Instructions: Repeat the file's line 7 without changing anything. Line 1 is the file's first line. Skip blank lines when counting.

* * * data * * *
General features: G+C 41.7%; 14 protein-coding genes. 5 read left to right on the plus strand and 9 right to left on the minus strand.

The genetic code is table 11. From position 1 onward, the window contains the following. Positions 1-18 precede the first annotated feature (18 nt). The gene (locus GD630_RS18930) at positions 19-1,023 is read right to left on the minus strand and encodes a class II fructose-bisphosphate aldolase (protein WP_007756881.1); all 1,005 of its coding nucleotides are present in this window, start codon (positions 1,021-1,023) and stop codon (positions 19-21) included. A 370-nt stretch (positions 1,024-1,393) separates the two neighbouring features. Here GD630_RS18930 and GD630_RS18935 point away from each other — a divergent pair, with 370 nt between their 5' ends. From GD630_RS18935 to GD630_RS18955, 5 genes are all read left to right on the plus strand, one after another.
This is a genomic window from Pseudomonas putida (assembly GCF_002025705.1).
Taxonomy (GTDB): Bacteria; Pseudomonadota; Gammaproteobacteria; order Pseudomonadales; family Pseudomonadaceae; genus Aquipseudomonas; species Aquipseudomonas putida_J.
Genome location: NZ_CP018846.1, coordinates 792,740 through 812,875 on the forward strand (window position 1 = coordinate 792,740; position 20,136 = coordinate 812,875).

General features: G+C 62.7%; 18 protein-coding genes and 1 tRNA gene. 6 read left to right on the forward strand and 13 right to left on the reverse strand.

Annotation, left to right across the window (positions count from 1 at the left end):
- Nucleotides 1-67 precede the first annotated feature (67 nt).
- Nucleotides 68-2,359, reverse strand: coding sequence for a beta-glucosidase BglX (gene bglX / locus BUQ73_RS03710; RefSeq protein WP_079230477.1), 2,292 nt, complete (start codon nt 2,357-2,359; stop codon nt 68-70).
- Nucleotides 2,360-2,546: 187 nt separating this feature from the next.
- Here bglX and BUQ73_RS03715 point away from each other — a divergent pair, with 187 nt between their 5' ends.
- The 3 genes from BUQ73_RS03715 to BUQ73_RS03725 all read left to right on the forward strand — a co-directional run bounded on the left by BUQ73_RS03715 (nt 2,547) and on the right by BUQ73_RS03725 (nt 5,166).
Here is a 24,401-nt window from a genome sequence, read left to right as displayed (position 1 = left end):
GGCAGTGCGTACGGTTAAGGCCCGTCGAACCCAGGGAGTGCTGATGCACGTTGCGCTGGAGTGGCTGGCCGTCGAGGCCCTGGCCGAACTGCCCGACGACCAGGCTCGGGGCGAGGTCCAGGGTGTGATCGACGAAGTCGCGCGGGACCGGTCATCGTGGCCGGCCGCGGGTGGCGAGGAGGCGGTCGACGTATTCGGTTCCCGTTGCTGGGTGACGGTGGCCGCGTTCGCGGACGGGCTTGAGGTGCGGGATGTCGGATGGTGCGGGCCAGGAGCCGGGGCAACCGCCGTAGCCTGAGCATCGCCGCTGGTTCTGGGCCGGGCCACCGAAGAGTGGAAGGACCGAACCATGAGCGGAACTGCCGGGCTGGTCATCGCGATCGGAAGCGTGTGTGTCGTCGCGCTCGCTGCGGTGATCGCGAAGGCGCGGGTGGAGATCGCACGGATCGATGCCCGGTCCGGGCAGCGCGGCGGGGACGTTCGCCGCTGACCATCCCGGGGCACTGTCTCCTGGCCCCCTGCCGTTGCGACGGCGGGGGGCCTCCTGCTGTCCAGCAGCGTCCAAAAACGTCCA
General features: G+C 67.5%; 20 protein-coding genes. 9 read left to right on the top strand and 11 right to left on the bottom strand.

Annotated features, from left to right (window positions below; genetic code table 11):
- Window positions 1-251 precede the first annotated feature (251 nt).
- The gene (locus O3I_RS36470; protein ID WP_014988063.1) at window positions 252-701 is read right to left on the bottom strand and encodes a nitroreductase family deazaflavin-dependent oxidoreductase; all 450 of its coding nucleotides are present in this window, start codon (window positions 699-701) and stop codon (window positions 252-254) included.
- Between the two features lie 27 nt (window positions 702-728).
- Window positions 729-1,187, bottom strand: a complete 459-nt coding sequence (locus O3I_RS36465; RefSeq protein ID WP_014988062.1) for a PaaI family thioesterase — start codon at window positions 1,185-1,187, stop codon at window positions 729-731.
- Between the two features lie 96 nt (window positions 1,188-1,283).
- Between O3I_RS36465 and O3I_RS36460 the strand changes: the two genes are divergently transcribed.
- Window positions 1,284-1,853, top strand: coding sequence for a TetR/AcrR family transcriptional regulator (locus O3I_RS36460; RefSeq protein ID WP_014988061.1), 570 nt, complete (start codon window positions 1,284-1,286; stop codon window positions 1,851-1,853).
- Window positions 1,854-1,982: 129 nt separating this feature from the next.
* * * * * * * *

Annotation, left to right across the window (positions count from 1 at the left end):